Mysterious Disease Dimmed His Smile

Payton confirmed in February that he was suffering from the liver disease and his name was put on a transplant waiting list at the Mayo Clinic.

The mysterious disease scars the bile ducts, which carry bile from the liver to the small intestine to help digest food. When the ducts become blocked, bile backs up and migrates elsewhere. The body’s immune system mistakenly attacks its own tissues.

“That’s not like me,” a shaken Payton told People magazine after confirming his diagnosis. “Everything works perfect.”

With each subsequent public appearance, the former athlete looked more gaunt and jaundiced. Some of the luster was missing from his trademark smile, his familiar high-pitched voice and the cheeriness that was partly responsible for his nickname.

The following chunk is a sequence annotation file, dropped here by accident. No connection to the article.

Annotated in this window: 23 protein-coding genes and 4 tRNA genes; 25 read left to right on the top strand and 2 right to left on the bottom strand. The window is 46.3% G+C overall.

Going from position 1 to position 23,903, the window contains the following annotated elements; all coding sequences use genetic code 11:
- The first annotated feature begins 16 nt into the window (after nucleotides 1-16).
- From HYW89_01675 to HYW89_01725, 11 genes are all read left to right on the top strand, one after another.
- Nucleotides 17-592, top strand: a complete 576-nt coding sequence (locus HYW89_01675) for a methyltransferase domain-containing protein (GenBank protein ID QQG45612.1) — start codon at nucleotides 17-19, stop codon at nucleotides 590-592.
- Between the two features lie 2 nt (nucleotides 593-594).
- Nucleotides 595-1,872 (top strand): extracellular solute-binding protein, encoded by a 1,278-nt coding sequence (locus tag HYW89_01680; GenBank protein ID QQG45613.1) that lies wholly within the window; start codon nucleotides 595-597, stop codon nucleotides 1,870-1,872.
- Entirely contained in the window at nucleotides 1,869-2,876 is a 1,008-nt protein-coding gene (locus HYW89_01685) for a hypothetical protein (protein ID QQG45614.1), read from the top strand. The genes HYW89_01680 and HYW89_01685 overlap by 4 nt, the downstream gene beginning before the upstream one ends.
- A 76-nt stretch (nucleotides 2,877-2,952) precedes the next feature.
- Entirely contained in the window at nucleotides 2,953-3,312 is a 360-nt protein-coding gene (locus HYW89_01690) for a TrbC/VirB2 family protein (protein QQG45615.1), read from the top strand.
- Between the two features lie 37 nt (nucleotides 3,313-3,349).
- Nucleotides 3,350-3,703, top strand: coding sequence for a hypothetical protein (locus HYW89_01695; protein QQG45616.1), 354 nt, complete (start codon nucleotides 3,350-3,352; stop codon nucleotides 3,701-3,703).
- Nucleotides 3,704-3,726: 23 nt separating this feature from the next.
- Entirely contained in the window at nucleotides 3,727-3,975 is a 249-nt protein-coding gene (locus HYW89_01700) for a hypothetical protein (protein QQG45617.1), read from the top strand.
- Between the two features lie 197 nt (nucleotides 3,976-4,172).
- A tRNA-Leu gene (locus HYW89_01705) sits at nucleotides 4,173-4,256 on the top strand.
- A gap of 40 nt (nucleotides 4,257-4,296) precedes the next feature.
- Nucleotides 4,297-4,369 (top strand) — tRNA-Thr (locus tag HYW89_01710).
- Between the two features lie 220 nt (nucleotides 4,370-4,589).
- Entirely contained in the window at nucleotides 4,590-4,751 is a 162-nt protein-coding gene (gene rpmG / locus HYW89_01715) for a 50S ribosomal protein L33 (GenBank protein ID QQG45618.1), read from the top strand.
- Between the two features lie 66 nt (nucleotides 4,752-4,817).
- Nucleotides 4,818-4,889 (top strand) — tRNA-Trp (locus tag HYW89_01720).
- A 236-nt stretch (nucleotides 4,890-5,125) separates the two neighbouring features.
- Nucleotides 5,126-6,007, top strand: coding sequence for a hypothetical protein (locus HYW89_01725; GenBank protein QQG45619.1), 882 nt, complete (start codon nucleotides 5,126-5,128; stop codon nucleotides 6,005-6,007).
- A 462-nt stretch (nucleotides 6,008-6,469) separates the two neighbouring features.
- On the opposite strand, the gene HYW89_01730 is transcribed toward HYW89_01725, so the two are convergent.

Further testing revealed an additional problem: a tumor in his liver.

“Because of the aggressive nature of his cancer, Walter’s malignancy spread outside of his liver,” Dr. Greg Gores, his Mayo Clinic physician, said at a news conference Monday. “Transplant was no longer an option.”

Radiation and chemotherapy were unsuccessful, said Gores, who praised Payton for “the dignity and courage he showed during this long and severe illness.”

Rumors that Payton’s health was rapidly deteriorating began circulating last week when his son, Jarrett, left the University of Miami football team to return home. Jarrett said his father was surrounded by family, friends and former teammates in recent days.

One of those teammates, Mike Singletary, read Scripture and prayed with Payton until hours before his death.